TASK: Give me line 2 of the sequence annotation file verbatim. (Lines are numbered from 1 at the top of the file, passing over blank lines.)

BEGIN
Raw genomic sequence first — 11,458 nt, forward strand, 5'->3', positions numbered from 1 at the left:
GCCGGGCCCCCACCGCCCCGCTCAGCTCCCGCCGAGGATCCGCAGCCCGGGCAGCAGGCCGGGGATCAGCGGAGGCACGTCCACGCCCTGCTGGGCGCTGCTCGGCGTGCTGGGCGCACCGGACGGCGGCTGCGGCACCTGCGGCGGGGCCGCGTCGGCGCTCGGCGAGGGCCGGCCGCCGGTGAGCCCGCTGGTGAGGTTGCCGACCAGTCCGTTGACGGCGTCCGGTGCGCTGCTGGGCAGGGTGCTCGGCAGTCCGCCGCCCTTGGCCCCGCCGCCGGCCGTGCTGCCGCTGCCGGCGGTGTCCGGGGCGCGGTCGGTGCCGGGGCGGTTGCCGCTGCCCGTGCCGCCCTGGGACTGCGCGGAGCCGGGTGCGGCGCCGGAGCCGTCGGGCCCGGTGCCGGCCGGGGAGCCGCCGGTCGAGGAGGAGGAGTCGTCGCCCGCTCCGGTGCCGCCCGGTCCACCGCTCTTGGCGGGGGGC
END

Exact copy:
GCCGGGCCCCCACCGCCCCGCTCAGCTCCCGCCGAGGATCCGCAGCCCGGGCAGCAGGCCGGGGATCAGCGGAGGCACGTCCACGCCCTGCTGGGCGCTGCTCGGCGTGCTGGGCGCACCGGACGGCGGCTGCGGCACCTGCGGCGGGGCCGCGTCGGCGCTCGGCGAGGGCCGGCCGCCGGTGAGCCCGCTGGTGAGGTTGCCGACCAGTCCGTTGACGGCGTCCGGTGCGCTGCTGGGCAGGGTGCTCGGCAGTCCGCCGCCCTTGGCCCCGCCGCCGGCCGTGCTGCCGCTGCCGGCGGTGTCCGGGGCGCGGTCGGTGCCGGGGCGGTTGCCGCTGCCCGTGCCGCCCTGGGACTGCGCGGAGCCGGGTGCGGCGCCGGAGCCGTCGGGCCCGGTGCCGGCCGGGGAGCCGCCGGTCGAGGAGGAGGAGTCGTCGCCCGCTCCGGTGCCGCCCGGTCCACCGCTCTTGGCGGGGGGC